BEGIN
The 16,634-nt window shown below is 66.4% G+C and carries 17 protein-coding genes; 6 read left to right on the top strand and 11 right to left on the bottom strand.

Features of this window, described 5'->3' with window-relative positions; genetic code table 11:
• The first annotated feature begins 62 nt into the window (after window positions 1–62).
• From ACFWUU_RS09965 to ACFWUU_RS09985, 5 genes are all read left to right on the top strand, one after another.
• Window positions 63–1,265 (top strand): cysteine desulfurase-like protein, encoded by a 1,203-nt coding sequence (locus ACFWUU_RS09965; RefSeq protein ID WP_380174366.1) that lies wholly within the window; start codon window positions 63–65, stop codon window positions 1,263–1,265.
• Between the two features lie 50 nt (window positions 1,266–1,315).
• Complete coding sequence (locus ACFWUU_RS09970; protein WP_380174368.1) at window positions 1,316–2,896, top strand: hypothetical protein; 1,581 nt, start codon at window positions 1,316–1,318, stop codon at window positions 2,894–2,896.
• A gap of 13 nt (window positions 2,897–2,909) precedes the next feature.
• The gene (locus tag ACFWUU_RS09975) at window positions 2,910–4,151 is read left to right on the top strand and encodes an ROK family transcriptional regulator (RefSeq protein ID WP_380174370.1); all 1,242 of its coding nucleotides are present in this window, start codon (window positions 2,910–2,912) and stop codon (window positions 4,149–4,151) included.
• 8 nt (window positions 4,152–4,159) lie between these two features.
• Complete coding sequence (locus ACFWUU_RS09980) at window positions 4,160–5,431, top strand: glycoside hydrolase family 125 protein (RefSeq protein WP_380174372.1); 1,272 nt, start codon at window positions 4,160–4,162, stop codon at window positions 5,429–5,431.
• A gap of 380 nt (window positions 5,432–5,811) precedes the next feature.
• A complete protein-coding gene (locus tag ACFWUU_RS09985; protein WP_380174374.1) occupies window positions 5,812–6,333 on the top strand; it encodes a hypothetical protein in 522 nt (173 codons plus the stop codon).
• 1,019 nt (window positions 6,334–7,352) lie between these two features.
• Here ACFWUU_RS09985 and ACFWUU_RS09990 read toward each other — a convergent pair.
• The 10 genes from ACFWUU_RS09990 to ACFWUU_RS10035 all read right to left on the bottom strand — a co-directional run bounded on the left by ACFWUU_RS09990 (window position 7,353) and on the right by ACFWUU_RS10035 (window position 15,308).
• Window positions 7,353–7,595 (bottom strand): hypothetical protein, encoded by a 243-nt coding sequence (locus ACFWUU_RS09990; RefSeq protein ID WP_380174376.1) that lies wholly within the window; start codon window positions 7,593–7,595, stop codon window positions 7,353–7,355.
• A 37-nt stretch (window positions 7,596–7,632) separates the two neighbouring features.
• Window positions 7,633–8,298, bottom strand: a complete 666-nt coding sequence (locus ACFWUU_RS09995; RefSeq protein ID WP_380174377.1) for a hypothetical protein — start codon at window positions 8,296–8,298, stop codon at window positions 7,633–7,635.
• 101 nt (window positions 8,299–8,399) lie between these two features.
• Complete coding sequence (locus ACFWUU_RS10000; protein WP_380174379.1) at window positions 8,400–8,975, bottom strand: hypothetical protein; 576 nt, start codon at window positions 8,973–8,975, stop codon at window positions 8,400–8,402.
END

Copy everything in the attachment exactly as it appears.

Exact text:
The 16,634-nt window shown below is 66.4% G+C and carries 17 protein-coding genes; 6 read left to right on the top strand and 11 right to left on the bottom strand.

Features of this window, described 5'->3' with window-relative positions; genetic code table 11:
• The first annotated feature begins 62 nt into the window (after window positions 1–62).
• From ACFWUU_RS09965 to ACFWUU_RS09985, 5 genes are all read left to right on the top strand, one after another.
• Window positions 63–1,265 (top strand): cysteine desulfurase-like protein, encoded by a 1,203-nt coding sequence (locus ACFWUU_RS09965; RefSeq protein ID WP_380174366.1) that lies wholly within the window; start codon window positions 63–65, stop codon window positions 1,263–1,265.
• Between the two features lie 50 nt (window positions 1,266–1,315).
• Complete coding sequence (locus ACFWUU_RS09970; protein WP_380174368.1) at window positions 1,316–2,896, top strand: hypothetical protein; 1,581 nt, start codon at window positions 1,316–1,318, stop codon at window positions 2,894–2,896.
• A gap of 13 nt (window positions 2,897–2,909) precedes the next feature.
• The gene (locus tag ACFWUU_RS09975) at window positions 2,910–4,151 is read left to right on the top strand and encodes an ROK family transcriptional regulator (RefSeq protein ID WP_380174370.1); all 1,242 of its coding nucleotides are present in this window, start codon (window positions 2,910–2,912) and stop codon (window positions 4,149–4,151) included.
• 8 nt (window positions 4,152–4,159) lie between these two features.
• Complete coding sequence (locus ACFWUU_RS09980) at window positions 4,160–5,431, top strand: glycoside hydrolase family 125 protein (RefSeq protein WP_380174372.1); 1,272 nt, start codon at window positions 4,160–4,162, stop codon at window positions 5,429–5,431.
• A gap of 380 nt (window positions 5,432–5,811) precedes the next feature.
• A complete protein-coding gene (locus tag ACFWUU_RS09985; protein WP_380174374.1) occupies window positions 5,812–6,333 on the top strand; it encodes a hypothetical protein in 522 nt (173 codons plus the stop codon).
• 1,019 nt (window positions 6,334–7,352) lie between these two features.
• Here ACFWUU_RS09985 and ACFWUU_RS09990 read toward each other — a convergent pair.
• The 10 genes from ACFWUU_RS09990 to ACFWUU_RS10035 all read right to left on the bottom strand — a co-directional run bounded on the left by ACFWUU_RS09990 (window position 7,353) and on the right by ACFWUU_RS10035 (window position 15,308).
• Window positions 7,353–7,595 (bottom strand): hypothetical protein, encoded by a 243-nt coding sequence (locus ACFWUU_RS09990; RefSeq protein ID WP_380174376.1) that lies wholly within the window; start codon window positions 7,593–7,595, stop codon window positions 7,353–7,355.
• A 37-nt stretch (window positions 7,596–7,632) separates the two neighbouring features.
• Window positions 7,633–8,298, bottom strand: a complete 666-nt coding sequence (locus ACFWUU_RS09995; RefSeq protein ID WP_380174377.1) for a hypothetical protein — start codon at window positions 8,296–8,298, stop codon at window positions 7,633–7,635.
• 101 nt (window positions 8,299–8,399) lie between these two features.
• Complete coding sequence (locus ACFWUU_RS10000; protein WP_380174379.1) at window positions 8,400–8,975, bottom strand: hypothetical protein; 576 nt, start codon at window positions 8,973–8,975, stop codon at window positions 8,400–8,402.